USA: NAS Pensacola Remembers Battle of Midway

NAS Pensacola Remembers Battle of Midway

Pensacola-area naval commands, and the local community remembered the Battle of Midway during a ceremony held at the National Museum of Naval Aviation, June 4.

The Battle of Midway, which is considered by many military historians to be the turning point of World War II in the Pacific theater, was fought in the vicinity of Midway Island from June 4 through 7, 1942.

Using intelligence of an impending Japanese invasion of Midway, gathered from coded Japanese messages intercepted and decoded by U.S. Naval cryptologic experts under the direction of Cmdr. Joseph Rochefort, Adm. Chester Nimitz, commander of the United State Pacific Fleet, deployed the aircraft carriers USS Yorktown (CV 5), USS Enterprise (CV 6), and USS Hornet (CV 8) under the command of Rear Adm. Raymond Spruance, and Rear Adm. Frank Fletcher to intercept the Japanese invasion force.

Four Imperial Japanese Naval aircraft carriers, the Akagi, Kaga, Soryu, and Hiryu were sunk, and 3,057 Japanese personnel were killed in the conflict, at the cost of the Yorktown and 307 American personnel. Much of the American victory at Midway was attributed to the code breaking efforts of Naval Intelligence, tactical acumen of Adm. Fletcher and Adm. Spruance, as well as the heroic actions of the Naval aviators, aircrews, and Sailors, Marines and Soldiers involved.

The ceremony, held at the museum and hosted by Naval Air Technical Training Center (NATTC), honored the service of those who fought in the battle. Rear Adm. Don Quinn, Commander, Naval Education and Training Command, was the guest speaker and focused on the Marine Corps’ participation in the battle from Midway Atoll. Quinn recounted a remembrance from Marine Private First Class John Miniclier, who was assigned to the 6th Defense Battalion, “G” Battery on Sand Island, a part of Midway.

“According to Miniclier, when they were told the size of the Japanese force, there was good reason to assume they were going to have a hard fight,” said Quinn. “Part of Miniclier’s duties included manning a searchlight in a wooden tower near the power plant. The young Marine said, ‘The control unit had powerful binoculars and we spotted incoming enemy aircraft and reported this information to our main command post. We could watch our planes take off from eastern island and later, when the few that returned were being gunned down by zeros. One of our pilots bailed out, but as he hung from the ‘chute, the enemy killed him with machine guns. The facts of war had arrived.'”

Quinn said his point in choosing a different slant for his remarks was to remind people that the spectacular victory at Midway was the product of fine work of many units from all our military services.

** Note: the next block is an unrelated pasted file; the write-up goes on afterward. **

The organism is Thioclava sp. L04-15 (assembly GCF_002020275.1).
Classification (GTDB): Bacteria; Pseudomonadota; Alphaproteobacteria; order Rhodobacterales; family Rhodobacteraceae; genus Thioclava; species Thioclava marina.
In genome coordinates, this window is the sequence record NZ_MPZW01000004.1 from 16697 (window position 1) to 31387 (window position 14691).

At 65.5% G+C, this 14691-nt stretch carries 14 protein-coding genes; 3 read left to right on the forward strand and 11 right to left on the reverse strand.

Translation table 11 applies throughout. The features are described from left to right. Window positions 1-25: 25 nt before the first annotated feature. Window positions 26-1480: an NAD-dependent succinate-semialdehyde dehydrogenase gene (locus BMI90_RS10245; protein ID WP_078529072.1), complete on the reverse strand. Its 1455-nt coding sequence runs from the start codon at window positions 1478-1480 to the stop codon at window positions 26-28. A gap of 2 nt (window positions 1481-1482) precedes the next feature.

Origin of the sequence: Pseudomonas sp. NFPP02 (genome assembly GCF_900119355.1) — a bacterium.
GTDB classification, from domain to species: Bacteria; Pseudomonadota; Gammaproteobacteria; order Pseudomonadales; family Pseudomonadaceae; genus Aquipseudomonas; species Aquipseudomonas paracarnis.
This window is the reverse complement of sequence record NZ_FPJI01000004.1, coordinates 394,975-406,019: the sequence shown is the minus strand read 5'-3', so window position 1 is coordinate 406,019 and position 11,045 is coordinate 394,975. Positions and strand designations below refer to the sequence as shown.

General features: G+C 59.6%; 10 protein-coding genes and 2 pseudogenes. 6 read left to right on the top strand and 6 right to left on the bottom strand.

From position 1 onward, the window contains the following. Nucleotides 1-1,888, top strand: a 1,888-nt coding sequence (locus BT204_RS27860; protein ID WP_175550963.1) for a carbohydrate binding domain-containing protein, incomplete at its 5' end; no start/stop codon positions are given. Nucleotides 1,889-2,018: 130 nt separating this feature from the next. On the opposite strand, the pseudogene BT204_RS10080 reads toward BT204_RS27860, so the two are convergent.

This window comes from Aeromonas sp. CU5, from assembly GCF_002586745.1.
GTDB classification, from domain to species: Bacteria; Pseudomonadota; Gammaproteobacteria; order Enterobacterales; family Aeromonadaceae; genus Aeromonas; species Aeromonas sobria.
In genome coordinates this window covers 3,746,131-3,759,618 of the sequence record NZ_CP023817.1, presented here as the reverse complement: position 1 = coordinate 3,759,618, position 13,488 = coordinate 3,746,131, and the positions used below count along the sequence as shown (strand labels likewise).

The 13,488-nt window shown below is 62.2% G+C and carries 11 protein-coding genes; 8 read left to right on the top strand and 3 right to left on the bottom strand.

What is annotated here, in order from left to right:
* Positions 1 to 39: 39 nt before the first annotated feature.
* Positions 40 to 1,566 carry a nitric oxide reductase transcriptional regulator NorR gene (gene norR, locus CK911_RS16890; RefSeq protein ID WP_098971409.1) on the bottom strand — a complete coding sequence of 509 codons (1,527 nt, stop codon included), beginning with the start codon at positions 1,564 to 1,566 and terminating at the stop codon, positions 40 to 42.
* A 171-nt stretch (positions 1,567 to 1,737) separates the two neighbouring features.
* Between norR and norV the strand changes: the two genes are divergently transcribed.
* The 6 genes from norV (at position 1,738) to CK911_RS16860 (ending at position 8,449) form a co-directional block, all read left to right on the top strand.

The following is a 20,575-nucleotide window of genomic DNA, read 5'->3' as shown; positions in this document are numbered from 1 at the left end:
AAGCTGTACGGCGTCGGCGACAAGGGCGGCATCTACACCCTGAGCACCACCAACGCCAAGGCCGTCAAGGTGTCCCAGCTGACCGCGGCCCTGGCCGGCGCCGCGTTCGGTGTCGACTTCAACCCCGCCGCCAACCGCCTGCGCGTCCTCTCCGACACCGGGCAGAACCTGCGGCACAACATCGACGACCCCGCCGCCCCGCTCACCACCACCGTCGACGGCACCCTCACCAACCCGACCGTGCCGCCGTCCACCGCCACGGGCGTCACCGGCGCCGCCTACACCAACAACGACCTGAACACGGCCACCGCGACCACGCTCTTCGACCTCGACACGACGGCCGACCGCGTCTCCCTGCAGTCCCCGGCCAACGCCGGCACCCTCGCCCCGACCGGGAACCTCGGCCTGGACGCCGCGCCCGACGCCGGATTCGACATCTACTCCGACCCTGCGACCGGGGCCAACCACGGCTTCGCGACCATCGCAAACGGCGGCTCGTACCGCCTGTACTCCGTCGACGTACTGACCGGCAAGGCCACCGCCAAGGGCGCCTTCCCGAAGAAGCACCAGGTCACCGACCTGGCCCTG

During the ceremony a wreath was placed to honor the memories of those who lost their lives. Midway veterans were honored guests at the event; including Master Chief Aviation Ordnanceman Newton E. Delchamps, Chief Aviation Ordnanceman Chuck Wheeler, Chief Aviation Structural Mechanic Gordon Pierce, Chief Aviation Machinists Mate Carlyle “Fish” Herring and Aviation Ordnancemen First Class Wiley Bartlett were honored for their service.

Delchamps, who had been a gunner aboard torpedo bombers during the war, was “very impressed” with the ceremony and everyone who came out to remember the battle and honor those who had served.

For Pierce it was a bittersweet moment. For him the ceremony brought back memories of his comrades, many of whom had passed away in recent years. “When I think back to previous years ceremonies, it saddens me to think of how many of my fellow veterans are gone now and cannot be here,” he said.

Chief Aviation Ordnanceman David Long, one of the NATTC staff members who assisted with planning and organizing this year’s ceremony, was humbled to have the chance to honor the memory and service at Midway. “It is an extreme privilege to be able to honor the courageous service and sacrifice of the veterans of the Battle of Midway,” said Long. “I am fortunate to have the opportunity to serve in the world’s finest Navy and carry on the legacy of our countries hero’s.”

Since its commissioning in 1942, NATTC has been committed to delivering training and increasing readiness within the Naval Aviation Enterprise. NATTC graduates approximately 15,000 Navy and Marine students annually. The majority of the student population is made up of enlisted personnel attending “A” schools, where they learn the skills and knowledge required to perform as apprentice level technicians in the fleet. The center also provides airman apprenticeship training, personal financial management, and shipboard aircraft firefighting training. Advanced schools provide higher level technical knowledge for senior petty officers, and technical training for officers in aviation fuels, carrier air traffic control center operations, amphibious air traffic control center operations, aircraft launch and recovery equipment, and shipboard aircraft fire fighting.

Additionally, NATTC supports the fleet by providing team training to ships personnel during their pre-deployment work-ups, to ensure that shipboard personnel have the proficiency required to take their ship on deployment, after a prolonged period in port.

Press Release, June 5, 2013; Image: US Navy